Anthropocentrism and the Making of Environmental Health

Authored by: Merrill Singer

Routledge Handbook of Environmental Anthropology

Print publication date:  August  2016
Online publication date:  August  2016

Print ISBN: 9781138782877
eBook ISBN: 9781315768946
Adobe ISBN: 9781317667964

10.4324/9781315768946.ch27

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Abstract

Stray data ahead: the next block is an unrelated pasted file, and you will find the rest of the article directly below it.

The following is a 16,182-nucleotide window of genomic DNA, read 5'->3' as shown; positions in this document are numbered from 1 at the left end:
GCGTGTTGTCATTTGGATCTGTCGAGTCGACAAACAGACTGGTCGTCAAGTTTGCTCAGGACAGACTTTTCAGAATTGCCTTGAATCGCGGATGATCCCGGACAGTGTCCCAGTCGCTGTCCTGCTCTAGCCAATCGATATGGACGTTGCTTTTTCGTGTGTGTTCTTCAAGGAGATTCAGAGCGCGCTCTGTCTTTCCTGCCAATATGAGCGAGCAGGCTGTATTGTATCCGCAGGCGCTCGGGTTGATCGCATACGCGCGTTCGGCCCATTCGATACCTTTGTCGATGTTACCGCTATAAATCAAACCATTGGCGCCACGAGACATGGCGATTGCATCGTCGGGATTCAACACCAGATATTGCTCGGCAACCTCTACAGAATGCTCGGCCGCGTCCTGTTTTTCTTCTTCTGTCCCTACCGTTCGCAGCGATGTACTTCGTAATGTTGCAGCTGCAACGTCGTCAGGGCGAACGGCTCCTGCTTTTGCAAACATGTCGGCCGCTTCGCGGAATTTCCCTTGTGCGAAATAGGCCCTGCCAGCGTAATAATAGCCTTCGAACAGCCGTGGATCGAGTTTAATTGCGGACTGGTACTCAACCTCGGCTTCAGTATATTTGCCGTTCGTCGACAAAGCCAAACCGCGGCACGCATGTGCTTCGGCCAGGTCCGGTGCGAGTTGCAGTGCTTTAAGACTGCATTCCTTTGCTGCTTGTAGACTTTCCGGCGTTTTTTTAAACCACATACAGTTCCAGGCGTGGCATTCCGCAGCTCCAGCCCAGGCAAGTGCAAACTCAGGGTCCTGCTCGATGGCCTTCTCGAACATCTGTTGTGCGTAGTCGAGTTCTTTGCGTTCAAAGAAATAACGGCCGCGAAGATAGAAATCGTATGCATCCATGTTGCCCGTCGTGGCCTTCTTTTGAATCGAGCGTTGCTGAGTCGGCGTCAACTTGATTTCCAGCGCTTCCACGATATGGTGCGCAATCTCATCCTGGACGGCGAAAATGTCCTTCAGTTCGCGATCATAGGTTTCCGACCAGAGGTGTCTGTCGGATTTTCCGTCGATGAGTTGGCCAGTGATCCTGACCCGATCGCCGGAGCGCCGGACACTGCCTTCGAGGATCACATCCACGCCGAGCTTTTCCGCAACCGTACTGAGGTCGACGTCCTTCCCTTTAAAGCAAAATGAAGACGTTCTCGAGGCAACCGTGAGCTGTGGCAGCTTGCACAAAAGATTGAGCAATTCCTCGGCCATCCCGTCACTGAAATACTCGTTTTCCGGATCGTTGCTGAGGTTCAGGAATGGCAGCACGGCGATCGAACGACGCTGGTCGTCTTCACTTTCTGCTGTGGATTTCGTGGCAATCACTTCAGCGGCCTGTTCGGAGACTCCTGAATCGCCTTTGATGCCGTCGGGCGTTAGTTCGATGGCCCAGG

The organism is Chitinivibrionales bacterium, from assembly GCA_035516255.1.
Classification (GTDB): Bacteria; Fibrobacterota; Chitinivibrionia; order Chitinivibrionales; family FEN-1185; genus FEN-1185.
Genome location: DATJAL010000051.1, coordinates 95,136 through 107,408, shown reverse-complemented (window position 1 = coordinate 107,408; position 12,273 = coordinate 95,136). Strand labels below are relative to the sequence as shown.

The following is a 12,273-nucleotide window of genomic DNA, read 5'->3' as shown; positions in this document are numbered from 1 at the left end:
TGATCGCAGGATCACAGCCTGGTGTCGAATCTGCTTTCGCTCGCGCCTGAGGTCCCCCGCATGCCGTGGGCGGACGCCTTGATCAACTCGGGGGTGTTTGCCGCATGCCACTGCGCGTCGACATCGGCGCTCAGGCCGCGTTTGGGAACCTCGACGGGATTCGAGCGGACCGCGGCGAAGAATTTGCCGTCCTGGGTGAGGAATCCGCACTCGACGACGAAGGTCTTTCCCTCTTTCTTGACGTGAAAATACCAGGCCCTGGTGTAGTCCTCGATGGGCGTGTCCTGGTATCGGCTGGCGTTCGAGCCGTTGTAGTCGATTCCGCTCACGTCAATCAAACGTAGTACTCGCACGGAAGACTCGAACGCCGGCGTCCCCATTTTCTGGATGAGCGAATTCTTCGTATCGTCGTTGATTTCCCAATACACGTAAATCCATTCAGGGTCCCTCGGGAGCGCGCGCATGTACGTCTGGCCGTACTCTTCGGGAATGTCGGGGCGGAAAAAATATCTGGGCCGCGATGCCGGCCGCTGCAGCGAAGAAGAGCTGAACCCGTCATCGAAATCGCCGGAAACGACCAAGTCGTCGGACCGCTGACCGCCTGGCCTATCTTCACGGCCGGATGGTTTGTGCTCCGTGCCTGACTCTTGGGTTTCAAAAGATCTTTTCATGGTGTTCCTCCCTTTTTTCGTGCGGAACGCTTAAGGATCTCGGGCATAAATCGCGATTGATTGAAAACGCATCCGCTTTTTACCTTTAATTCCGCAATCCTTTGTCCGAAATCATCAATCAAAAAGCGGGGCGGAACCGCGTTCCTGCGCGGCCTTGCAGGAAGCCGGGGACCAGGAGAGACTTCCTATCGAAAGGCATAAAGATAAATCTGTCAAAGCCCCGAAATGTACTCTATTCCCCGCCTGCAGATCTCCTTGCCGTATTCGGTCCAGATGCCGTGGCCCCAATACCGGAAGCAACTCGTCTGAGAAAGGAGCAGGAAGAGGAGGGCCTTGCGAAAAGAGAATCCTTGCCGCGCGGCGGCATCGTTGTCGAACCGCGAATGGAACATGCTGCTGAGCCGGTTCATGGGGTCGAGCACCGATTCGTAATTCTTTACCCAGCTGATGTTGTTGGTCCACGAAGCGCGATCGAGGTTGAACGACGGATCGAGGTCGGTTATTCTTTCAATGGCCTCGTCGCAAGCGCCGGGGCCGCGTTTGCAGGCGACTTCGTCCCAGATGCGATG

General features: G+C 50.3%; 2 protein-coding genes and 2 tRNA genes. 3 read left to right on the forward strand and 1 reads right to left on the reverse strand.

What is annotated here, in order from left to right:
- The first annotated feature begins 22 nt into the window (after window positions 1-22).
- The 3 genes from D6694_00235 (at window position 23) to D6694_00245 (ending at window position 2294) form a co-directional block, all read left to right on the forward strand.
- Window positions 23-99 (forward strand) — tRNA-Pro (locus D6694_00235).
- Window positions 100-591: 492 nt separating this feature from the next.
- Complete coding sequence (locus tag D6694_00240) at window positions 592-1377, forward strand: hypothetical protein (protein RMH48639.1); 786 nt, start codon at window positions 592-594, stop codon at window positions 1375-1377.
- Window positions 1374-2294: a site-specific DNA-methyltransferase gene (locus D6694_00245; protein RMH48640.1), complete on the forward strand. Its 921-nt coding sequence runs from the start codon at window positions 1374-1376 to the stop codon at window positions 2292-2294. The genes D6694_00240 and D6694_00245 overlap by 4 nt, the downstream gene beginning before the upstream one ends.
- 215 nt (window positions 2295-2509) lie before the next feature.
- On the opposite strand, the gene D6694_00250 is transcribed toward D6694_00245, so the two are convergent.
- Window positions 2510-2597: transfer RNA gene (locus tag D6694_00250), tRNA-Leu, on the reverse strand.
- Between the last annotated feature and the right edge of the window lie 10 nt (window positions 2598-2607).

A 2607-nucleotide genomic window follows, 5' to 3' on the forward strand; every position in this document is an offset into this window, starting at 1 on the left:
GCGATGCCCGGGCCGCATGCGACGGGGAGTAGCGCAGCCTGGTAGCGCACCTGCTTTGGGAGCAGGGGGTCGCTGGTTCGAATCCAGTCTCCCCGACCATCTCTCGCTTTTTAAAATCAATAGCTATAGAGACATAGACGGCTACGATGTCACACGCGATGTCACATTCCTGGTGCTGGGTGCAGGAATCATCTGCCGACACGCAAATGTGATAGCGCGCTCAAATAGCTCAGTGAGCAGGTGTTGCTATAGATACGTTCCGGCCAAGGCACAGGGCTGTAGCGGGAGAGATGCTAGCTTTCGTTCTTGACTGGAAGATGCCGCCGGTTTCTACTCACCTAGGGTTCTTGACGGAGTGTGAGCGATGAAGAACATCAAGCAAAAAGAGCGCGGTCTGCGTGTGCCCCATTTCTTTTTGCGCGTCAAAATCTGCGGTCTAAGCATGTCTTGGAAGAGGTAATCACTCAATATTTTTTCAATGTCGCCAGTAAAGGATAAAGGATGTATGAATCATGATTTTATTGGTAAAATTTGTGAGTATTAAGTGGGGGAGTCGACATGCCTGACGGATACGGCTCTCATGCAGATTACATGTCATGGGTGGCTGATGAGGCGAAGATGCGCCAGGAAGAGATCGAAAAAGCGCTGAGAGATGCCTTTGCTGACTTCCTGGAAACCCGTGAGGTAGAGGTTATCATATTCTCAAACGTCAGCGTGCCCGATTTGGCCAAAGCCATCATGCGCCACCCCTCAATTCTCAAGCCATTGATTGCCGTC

There is embedded in English common law the dictum that “an Englishman’s home is his castle.” This legal principle, dating to the seventeenth century and the writings of the celebrated jurist Sir Edward Coke (Sheppard 2005), but echoing ideas from at least as far back as the Roman Empire, proposes that a man (and gender here is no accident) can do as he pleases within the confines of his own house. The linguist and progressive political analyst Noam Chomsky has raised some highly pertinent questions about ownership and behavior on an even grander scale by enquiring “who owns [castle] Earth [and who] owns the global atmosphere being polluted by the heat-trapping gases” (Chomsky 2013: para. 22). His query was informed by recognition that growing social inequalities have resulted in those most responsible for environmental disruption suffering the least consequences, and those least responsible enduring the gravest penalties. Social elites, those with the greatest wealth and the most power, Chomsky argues, act as if they are the titleholders of our planet and hence free to do as they please as if the whole planet was their rightful estate. As a result, history has witnessed a process of environmental takeover that “has proceeded acre by acre, island by island, region by region, and continent by continent, reaching its current global apogee with the final loss of wild places and the corollary sixth mass extinction underway” (Crist 2012: 149). Without diminishing the fundamental importance of Chomsky’s concern about environmentally mediated expression of social inequity, but with a focus on the broader issue of anthropocentrism in human life, this chapter addresses the question: do humans own the Earth and its global atmosphere? Our actions in the world, as scrutinized here, suggest that we think we are the proprietors of the planet and therefore are entitled to do what is in our immediate self-interest without too much regard for non-human Earthlings, less powerful human sectors, and the planet’s ecosystems. Yet whether we deny it, feel overwhelmed by the complexity of understanding it, or experience a sense of powerlessness to do something about it, as historian Tony Judt (2010: 1) bluntly states, the truth remains that there “is something profoundly wrong with the way we are living today.” Our current environmental problems are not really new, but reflect a long march—at an ever faster pace—toward grave environmental uncertainties and consequences. Of specific focus in this chapter, from the perspective of a critical environmentally-informed medical anthropology, is the issue of environmental health in both senses of the term: the health of the environment and human health as shaped by the environment (Kopnina and Keune 2013); and, especially, the interrelationship of these two core arenas of the anthropological project. This type of analysis requires a multidisciplinary approach that views health as the complex product of interacting social structures and activities and human and natural ecologies. Examination of these issues suggests a pathway for framing future work in the anthropological study of environmental health.

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